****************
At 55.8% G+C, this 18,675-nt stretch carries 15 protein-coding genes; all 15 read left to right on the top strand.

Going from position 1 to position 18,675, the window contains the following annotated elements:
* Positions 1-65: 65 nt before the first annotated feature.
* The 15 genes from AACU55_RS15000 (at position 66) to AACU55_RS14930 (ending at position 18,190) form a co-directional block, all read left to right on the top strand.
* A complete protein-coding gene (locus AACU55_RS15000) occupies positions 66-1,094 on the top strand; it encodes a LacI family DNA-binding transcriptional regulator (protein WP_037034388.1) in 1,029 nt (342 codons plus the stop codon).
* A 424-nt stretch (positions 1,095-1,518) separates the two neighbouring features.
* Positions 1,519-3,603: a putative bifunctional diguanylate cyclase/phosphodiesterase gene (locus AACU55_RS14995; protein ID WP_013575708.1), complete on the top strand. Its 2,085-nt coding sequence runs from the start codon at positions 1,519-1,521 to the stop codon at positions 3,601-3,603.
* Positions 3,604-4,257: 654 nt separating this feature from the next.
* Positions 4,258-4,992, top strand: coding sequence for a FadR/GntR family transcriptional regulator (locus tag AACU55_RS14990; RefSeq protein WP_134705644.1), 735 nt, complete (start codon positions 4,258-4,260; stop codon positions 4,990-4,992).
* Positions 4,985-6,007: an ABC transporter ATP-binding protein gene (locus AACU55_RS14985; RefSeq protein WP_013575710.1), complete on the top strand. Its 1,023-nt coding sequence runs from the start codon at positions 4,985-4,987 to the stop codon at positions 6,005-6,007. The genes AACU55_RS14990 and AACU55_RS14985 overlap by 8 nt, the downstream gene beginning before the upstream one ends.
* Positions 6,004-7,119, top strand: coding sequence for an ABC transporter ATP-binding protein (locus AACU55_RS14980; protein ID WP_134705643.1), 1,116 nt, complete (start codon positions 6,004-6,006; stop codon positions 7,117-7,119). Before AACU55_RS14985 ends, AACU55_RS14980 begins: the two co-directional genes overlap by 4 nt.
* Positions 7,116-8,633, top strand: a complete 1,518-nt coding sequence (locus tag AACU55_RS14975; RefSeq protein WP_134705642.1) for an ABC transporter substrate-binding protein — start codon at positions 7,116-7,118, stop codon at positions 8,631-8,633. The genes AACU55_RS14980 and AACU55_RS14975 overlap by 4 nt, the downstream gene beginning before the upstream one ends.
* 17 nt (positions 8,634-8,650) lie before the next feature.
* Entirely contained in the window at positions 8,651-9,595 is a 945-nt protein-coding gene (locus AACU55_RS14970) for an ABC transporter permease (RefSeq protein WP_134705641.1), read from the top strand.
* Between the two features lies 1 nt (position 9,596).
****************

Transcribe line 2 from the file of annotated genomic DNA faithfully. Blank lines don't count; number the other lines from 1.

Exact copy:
Going from position 1 to position 18,675, the window contains the following annotated elements: